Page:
(Brussels, April 30, 2020) – Ghana’s Accra Psychiatric Hospital has confirmed that a patient has tested positive for Covid-19, causing concern about protection for other patients and staff, Human Rights Watch said today.
The infected woman was admitted to the acute care ward of the government-run hospital on April 20, 2020 and developed symptoms within days. She was tested for Covid-19 and transferred to an isolation unit on April 23, and her test was confirmed positive on April 27.
To prevent further infections, the government should immediately ensure that all psychiatric hospitals in the country test staff and patients, release as many patients as possible to avoid overcrowding, and ensure that staff and patients have adequate personal protective equipment.
“Despite the best efforts of hospital staff, many patients, staff, and their families are now at risk because they had contact with a patient who has contracted Covid-19,” said Shantha Rau Barriga, disability rights director at Human Rights Watch. “Closed settings like psychiatric hospitals act as incubators for the virus. Wherever possible, people with mental health conditions should be allowed to leave if they choose.”
After the woman’s positive Covid-19 diagnosis, the hospital attempted to transfer her to the Covid-19 treatment center, but the municipal authorities, who have to approve any such transfer, refused. Dr. Akwasi Osei, head of the Ghana Mental Health Authority, said they refused because she was a mental health patient.
“This is obvious discrimination,” he told Human Rights Watch. “If this person didn’t have a mental health condition, she would have been allowed to go to the treatment center. They are just afraid. But people with psychosocial disabilities should have the same access to Covid-19 treatment as anyone else.”
The hospital has approximately 370 in-house patients, 11 of whom are in the women’s acute ward and 80 of whom have been admitted to the hospital through Ghana’s court system. It is testing 87 staff and patients who came into contact with the woman. Staff have also been required to self-isolate until their test results are cleared. In the meantime, the hospital needs to find staff from other wards, who did not have possible contact with the patient, to take additional shifts, Dr. Osei said.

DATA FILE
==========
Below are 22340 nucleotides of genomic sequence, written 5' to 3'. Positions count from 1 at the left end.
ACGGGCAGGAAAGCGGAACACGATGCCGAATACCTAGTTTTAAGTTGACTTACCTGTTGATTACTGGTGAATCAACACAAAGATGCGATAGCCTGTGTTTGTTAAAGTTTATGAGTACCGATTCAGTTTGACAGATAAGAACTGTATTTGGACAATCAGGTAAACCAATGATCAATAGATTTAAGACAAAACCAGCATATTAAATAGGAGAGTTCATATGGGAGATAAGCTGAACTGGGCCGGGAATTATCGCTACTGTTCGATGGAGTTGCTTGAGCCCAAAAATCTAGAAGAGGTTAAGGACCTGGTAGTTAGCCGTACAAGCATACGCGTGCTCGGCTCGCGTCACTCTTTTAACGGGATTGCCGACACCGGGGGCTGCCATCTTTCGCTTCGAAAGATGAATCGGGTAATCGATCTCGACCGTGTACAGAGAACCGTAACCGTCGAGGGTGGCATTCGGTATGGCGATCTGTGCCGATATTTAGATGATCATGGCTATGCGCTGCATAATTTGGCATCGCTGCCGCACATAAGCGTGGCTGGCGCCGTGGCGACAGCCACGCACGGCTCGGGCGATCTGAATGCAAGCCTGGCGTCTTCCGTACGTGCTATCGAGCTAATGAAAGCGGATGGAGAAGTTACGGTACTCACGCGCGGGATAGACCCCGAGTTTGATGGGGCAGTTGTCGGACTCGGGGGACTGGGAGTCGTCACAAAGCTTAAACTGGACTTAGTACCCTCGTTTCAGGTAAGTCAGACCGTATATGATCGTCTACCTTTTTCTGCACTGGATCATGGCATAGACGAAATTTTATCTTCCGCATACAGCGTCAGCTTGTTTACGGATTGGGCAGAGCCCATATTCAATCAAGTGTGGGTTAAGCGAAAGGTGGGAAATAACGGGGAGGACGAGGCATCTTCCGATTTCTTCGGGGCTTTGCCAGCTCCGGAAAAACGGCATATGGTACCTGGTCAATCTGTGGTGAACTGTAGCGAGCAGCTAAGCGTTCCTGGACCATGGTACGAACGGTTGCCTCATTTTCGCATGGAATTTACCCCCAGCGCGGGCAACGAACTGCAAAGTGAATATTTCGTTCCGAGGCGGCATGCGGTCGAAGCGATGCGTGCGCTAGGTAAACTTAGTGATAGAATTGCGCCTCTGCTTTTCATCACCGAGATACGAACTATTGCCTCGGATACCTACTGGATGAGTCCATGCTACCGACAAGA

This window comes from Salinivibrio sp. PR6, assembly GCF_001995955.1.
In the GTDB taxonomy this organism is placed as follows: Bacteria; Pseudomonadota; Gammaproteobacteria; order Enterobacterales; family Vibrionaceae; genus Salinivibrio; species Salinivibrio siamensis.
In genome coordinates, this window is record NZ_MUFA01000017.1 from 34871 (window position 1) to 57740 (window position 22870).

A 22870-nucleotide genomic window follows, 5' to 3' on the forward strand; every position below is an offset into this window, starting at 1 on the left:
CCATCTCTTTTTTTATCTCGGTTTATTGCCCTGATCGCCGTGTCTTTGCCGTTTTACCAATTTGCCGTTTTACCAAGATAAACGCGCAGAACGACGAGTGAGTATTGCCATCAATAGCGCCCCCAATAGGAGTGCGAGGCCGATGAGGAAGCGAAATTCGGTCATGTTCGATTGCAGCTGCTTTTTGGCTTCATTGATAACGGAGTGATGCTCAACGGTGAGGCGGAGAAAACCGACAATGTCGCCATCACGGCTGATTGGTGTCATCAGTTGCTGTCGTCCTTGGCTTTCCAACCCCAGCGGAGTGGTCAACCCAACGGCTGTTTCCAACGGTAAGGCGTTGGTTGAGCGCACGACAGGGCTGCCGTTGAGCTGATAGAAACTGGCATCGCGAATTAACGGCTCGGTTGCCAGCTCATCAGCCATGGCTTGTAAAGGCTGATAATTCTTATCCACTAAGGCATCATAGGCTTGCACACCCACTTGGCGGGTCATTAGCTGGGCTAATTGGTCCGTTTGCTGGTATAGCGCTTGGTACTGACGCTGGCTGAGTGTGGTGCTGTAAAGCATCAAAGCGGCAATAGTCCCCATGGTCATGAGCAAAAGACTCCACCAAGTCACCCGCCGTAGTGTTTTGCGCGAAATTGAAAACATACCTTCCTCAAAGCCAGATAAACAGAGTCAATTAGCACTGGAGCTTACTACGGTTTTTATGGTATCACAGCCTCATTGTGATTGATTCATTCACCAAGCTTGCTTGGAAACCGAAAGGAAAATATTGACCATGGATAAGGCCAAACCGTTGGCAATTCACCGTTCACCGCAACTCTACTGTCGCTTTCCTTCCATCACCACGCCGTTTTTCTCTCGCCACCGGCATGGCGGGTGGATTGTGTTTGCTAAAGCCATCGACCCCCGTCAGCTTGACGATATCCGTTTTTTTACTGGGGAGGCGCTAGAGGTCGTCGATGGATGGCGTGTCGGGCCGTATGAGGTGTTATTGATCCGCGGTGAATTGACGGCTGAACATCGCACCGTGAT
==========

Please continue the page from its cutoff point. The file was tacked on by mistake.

In March, the hospital issued protocols for managing Covid-19, detailing preventive measures and screening practices for staff. The protocols require healthcare providers to “maintain one meter distance at all times from service users.” But the protocols are geared almost entirely to the staff, and do not inform residents how to protect themselves.
Since 2011, Human Rights Watch has been documenting the situation in the mental health system in Ghana. Conditions in psychiatric hospitals have improved steadily, with patients being released to reduce overcrowding. Earlier in 2020, Accra Psychiatric Hospital renovated the men’s forensic ward, which previously had filthy toilets and holes in the roof of the dormitory-style rooms. However, people with psychosocial disabilities, such as bipolar condition or schizophrenia, continue to be subjected to involuntary admission and treatment, with little possibility of challenging their confinement.
As of April 28, the Ghana Health Service reported 1,671 cases of Covid-19 – 1,433 from Greater Accra Region alone – and 16 deaths. The country’s two largest cities, Accra and Kumasi, were under partial lockdown between March 30 and April 20. In his April 19 national address, President Nana Akufo-Addo noted that Ghana ranks first in Africa in the number of Covid-19 tests administered per million people and that the government has scaled up the domestic production and distribution of personal protective equipment to healthcare facilities. The president listed these as among the reasons for lifting the partial lockdown.
But a week later, authorities reported the highest single-day increase in confirmed Covid-19 cases. On April 28, the Ghana Medical Association expressed concern about insufficient distribution of personal protective equipment to healthcare workers, after 13 doctors tested positive for Covid-19.
To address the pandemic, the government should ensure that hospitals are fully equipped with personal protective equipment and regularly test staff and patients. Mental hospitals should avoid new admissions as much as possible to reduce and prevent overcrowding. Municipal authorities should also confirm that anyone with a mental health condition who tests positive for Covid-19 will be admitted to local treatment centers without delay or discrimination.
To minimize the number of daily outpatient visits during the pandemic, Accra Psychiatric Hospital has looked into phone consultations, having medications delivered to patients, and creating a home visit team. These initiatives should be carried out or scaled up, Human Rights Watch said.
Ghana and its international development partners, such as the United Kingdom Department for International Development (DFID), should also expand community-based services for people with psychosocial disabilities to reduce overcrowding in hospitals and avoid restricting people’s liberty. This is also an opportunity to further develop the QualityRights Initiative – a training program for mental health professionals supported by the World Health Organization that promotes attitudes and practices that respect the dignity and rights of people with psychosocial and intellectual disabilities.
“This is a chance for Ghana to re-think a system that often restricts people’s freedom and choices and instead invest in services that let people with disabilities live independently,” Barriga said. “It’s also a moment for the government to ensure that people with disabilities are included in the Covid-19 response. People with mental health conditions deserve no less than others.”